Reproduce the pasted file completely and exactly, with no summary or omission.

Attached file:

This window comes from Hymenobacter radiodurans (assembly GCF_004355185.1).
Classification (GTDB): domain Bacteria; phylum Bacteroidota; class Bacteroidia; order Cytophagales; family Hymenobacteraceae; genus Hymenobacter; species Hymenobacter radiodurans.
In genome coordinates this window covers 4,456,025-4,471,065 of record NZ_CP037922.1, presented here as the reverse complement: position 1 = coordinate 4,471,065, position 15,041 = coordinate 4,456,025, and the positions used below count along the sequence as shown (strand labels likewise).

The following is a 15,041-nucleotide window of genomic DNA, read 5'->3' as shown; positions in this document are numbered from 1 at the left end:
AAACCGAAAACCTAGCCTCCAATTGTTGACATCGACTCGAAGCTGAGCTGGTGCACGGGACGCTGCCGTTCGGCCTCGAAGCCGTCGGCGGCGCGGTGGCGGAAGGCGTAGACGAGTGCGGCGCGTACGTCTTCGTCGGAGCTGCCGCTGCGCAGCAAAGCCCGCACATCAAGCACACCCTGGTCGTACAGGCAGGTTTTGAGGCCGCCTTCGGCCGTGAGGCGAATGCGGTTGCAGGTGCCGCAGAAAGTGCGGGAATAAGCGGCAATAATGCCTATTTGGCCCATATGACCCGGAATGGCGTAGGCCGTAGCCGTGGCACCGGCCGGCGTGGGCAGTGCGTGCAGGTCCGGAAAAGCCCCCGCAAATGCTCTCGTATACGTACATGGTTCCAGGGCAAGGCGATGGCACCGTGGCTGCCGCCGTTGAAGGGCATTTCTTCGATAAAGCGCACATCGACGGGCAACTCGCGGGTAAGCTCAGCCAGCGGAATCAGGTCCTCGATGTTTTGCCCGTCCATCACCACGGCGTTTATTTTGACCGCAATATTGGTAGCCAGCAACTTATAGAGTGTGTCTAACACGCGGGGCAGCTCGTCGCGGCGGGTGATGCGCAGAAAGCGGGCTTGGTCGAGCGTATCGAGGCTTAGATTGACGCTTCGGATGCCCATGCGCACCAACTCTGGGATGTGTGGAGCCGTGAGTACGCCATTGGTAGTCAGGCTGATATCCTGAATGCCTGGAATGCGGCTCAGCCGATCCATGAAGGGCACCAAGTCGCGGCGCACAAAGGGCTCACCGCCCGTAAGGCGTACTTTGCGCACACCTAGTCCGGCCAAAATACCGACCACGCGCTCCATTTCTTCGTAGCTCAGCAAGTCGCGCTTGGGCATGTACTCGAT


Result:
This window comes from Hymenobacter radiodurans (assembly GCF_004355185.1).
Classification (GTDB): domain Bacteria; phylum Bacteroidota; class Bacteroidia; order Cytophagales; family Hymenobacteraceae; genus Hymenobacter; species Hymenobacter radiodurans.
In genome coordinates this window covers 4,456,025-4,471,065 of record NZ_CP037922.1, presented here as the reverse complement: position 1 = coordinate 4,471,065, position 15,041 = coordinate 4,456,025, and the positions used below count along the sequence as shown (strand labels likewise).

The following is a 15,041-nucleotide window of genomic DNA, read 5'->3' as shown; positions in this document are numbered from 1 at the left end:
AAACCGAAAACCTAGCCTCCAATTGTTGACATCGACTCGAAGCTGAGCTGGTGCACGGGACGCTGCCGTTCGGCCTCGAAGCCGTCGGCGGCGCGGTGGCGGAAGGCGTAGACGAGTGCGGCGCGTACGTCTTCGTCGGAGCTGCCGCTGCGCAGCAAAGCCCGCACATCAAGCACACCCTGGTCGTACAGGCAGGTTTTGAGGCCGCCTTCGGCCGTGAGGCGAATGCGGTTGCAGGTGCCGCAGAAAGTGCGGGAATAAGCGGCAATAATGCCTATTTGGCCCATATGACCCGGAATGGCGTAGGCCGTAGCCGTGGCACCGGCCGGCGTGGGCAGTGCGTGCAGGTCCGGAAAAGCCCCCGCAAATGCTCTCGTATACGTACATGGTTCCAGGGCAAGGCGATGGCACCGTGGCTGCCGCCGTTGAAGGGCATTTCTTCGATAAAGCGCACATCGACGGGCAACTCGCGGGTAAGCTCAGCCAGCGGAATCAGGTCCTCGATGTTTTGCCCGTCCATCACCACGGCGTTTATTTTGACCGCAATATTGGTAGCCAGCAACTTATAGAGTGTGTCTAACACGCGGGGCAGCTCGTCGCGGCGGGTGATGCGCAGAAAGCGGGCTTGGTCGAGCGTATCGAGGCTTAGATTGACGCTTCGGATGCCCATGCGCACCAACTCTGGGATGTGTGGAGCCGTGAGTACGCCATTGGTAGTCAGGCTGATATCCTGAATGCCTGGAATGCGGCTCAGCCGATCCATGAAGGGCACCAAGTCGCGGCGCACAAAGGGCTCACCGCCCGTAAGGCGTACTTTGCGCACACCTAGTCCGGCCAAAATACCGACCACGCGCTCCATTTCTTCGTAGCTCAGCAAGTCGCGCTTGGGCATGTACTCGAT